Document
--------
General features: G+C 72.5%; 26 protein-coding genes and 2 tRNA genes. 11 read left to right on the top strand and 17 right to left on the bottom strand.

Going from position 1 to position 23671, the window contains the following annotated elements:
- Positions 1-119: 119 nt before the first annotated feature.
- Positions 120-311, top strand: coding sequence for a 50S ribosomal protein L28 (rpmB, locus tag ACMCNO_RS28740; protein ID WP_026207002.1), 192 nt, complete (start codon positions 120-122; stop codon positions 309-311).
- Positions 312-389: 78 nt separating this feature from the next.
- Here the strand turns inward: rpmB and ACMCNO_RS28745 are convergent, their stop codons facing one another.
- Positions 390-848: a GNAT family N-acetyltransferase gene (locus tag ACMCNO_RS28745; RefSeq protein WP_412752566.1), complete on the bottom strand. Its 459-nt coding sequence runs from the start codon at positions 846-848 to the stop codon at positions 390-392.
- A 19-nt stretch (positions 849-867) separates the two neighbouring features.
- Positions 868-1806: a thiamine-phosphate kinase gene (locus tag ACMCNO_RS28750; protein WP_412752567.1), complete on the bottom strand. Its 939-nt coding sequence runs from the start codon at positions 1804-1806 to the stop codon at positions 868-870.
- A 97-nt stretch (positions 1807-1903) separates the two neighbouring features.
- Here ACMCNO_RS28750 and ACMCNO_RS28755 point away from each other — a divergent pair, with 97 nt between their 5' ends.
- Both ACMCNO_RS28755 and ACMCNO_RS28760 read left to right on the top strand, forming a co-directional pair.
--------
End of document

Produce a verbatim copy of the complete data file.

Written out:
General features: G+C 72.5%; 26 protein-coding genes and 2 tRNA genes. 11 read left to right on the top strand and 17 right to left on the bottom strand.

Going from position 1 to position 23671, the window contains the following annotated elements:
- Positions 1-119: 119 nt before the first annotated feature.
- Positions 120-311, top strand: coding sequence for a 50S ribosomal protein L28 (rpmB, locus tag ACMCNO_RS28740; protein ID WP_026207002.1), 192 nt, complete (start codon positions 120-122; stop codon positions 309-311).
- Positions 312-389: 78 nt separating this feature from the next.
- Here the strand turns inward: rpmB and ACMCNO_RS28745 are convergent, their stop codons facing one another.
- Positions 390-848: a GNAT family N-acetyltransferase gene (locus tag ACMCNO_RS28745; RefSeq protein WP_412752566.1), complete on the bottom strand. Its 459-nt coding sequence runs from the start codon at positions 846-848 to the stop codon at positions 390-392.
- A 19-nt stretch (positions 849-867) separates the two neighbouring features.
- Positions 868-1806: a thiamine-phosphate kinase gene (locus tag ACMCNO_RS28750; protein WP_412752567.1), complete on the bottom strand. Its 939-nt coding sequence runs from the start codon at positions 1804-1806 to the stop codon at positions 868-870.
- A 97-nt stretch (positions 1807-1903) separates the two neighbouring features.
- Here ACMCNO_RS28750 and ACMCNO_RS28755 point away from each other — a divergent pair, with 97 nt between their 5' ends.
- Both ACMCNO_RS28755 and ACMCNO_RS28760 read left to right on the top strand, forming a co-directional pair.